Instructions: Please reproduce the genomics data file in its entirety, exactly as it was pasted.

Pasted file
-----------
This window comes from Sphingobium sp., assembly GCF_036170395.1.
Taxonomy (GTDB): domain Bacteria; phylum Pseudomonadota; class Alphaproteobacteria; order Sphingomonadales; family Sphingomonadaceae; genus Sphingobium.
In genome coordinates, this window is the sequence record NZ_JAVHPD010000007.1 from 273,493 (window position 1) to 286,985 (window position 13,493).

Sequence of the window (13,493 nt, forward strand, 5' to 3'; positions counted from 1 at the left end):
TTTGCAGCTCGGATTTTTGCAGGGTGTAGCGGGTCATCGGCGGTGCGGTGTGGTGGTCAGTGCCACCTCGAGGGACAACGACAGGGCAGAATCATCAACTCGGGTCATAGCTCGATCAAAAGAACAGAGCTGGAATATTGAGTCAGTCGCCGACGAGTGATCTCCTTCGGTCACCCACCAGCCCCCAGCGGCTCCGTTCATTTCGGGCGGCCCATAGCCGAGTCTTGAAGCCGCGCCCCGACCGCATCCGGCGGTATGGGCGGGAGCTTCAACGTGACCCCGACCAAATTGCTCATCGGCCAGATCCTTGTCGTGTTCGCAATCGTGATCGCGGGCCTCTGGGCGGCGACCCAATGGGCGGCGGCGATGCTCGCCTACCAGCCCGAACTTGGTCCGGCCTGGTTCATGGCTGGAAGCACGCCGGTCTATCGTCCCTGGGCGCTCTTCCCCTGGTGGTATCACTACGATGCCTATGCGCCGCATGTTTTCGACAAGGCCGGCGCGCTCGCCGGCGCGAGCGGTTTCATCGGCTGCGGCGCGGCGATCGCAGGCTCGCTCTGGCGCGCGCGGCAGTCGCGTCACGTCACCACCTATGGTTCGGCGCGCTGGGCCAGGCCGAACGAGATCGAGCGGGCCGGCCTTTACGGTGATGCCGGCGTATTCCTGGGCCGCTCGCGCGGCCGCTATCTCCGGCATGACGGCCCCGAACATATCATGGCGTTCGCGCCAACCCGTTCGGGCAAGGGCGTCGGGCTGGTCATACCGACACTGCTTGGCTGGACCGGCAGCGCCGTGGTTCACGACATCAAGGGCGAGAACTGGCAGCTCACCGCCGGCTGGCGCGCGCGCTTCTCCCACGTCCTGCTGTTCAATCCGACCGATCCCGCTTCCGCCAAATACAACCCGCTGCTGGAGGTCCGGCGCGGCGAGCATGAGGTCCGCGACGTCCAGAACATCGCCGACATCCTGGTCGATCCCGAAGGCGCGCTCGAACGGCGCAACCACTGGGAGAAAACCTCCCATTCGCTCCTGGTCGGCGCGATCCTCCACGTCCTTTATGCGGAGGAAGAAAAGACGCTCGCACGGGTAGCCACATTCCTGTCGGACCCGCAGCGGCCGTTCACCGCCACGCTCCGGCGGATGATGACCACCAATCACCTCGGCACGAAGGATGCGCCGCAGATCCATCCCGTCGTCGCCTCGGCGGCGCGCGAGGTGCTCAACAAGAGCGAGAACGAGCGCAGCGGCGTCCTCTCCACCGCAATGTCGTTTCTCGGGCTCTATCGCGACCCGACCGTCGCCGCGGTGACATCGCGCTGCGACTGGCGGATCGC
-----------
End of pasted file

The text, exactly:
This window comes from Sphingobium sp., assembly GCF_036170395.1.
Taxonomy (GTDB): domain Bacteria; phylum Pseudomonadota; class Alphaproteobacteria; order Sphingomonadales; family Sphingomonadaceae; genus Sphingobium.
In genome coordinates, this window is the sequence record NZ_JAVHPD010000007.1 from 273,493 (window position 1) to 286,985 (window position 13,493).

Sequence of the window (13,493 nt, forward strand, 5' to 3'; positions counted from 1 at the left end):
TTTGCAGCTCGGATTTTTGCAGGGTGTAGCGGGTCATCGGCGGTGCGGTGTGGTGGTCAGTGCCACCTCGAGGGACAACGACAGGGCAGAATCATCAACTCGGGTCATAGCTCGATCAAAAGAACAGAGCTGGAATATTGAGTCAGTCGCCGACGAGTGATCTCCTTCGGTCACCCACCAGCCCCCAGCGGCTCCGTTCATTTCGGGCGGCCCATAGCCGAGTCTTGAAGCCGCGCCCCGACCGCATCCGGCGGTATGGGCGGGAGCTTCAACGTGACCCCGACCAAATTGCTCATCGGCCAGATCCTTGTCGTGTTCGCAATCGTGATCGCGGGCCTCTGGGCGGCGACCCAATGGGCGGCGGCGATGCTCGCCTACCAGCCCGAACTTGGTCCGGCCTGGTTCATGGCTGGAAGCACGCCGGTCTATCGTCCCTGGGCGCTCTTCCCCTGGTGGTATCACTACGATGCCTATGCGCCGCATGTTTTCGACAAGGCCGGCGCGCTCGCCGGCGCGAGCGGTTTCATCGGCTGCGGCGCGGCGATCGCAGGCTCGCTCTGGCGCGCGCGGCAGTCGCGTCACGTCACCACCTATGGTTCGGCGCGCTGGGCCAGGCCGAACGAGATCGAGCGGGCCGGCCTTTACGGTGATGCCGGCGTATTCCTGGGCCGCTCGCGCGGCCGCTATCTCCGGCATGACGGCCCCGAACATATCATGGCGTTCGCGCCAACCCGTTCGGGCAAGGGCGTCGGGCTGGTCATACCGACACTGCTTGGCTGGACCGGCAGCGCCGTGGTTCACGACATCAAGGGCGAGAACTGGCAGCTCACCGCCGGCTGGCGCGCGCGCTTCTCCCACGTCCTGCTGTTCAATCCGACCGATCCCGCTTCCGCCAAATACAACCCGCTGCTGGAGGTCCGGCGCGGCGAGCATGAGGTCCGCGACGTCCAGAACATCGCCGACATCCTGGTCGATCCCGAAGGCGCGCTCGAACGGCGCAACCACTGGGAGAAAACCTCCCATTCGCTCCTGGTCGGCGCGATCCTCCACGTCCTTTATGCGGAGGAAGAAAAGACGCTCGCACGGGTAGCCACATTCCTGTCGGACCCGCAGCGGCCGTTCACCGCCACGCTCCGGCGGATGATGACCACCAATCACCTCGGCACGAAGGATGCGCCGCAGATCCATCCCGTCGTCGCCTCGGCGGCGCGCGAGGTGCTCAACAAGAGCGAGAACGAGCGCAGCGGCGTCCTCTCCACCGCAATGTCGTTTCTCGGGCTCTATCGCGACCCGACCGTCGCCGCGGTGACATCGCGCTGCGACTGGCGGATCGC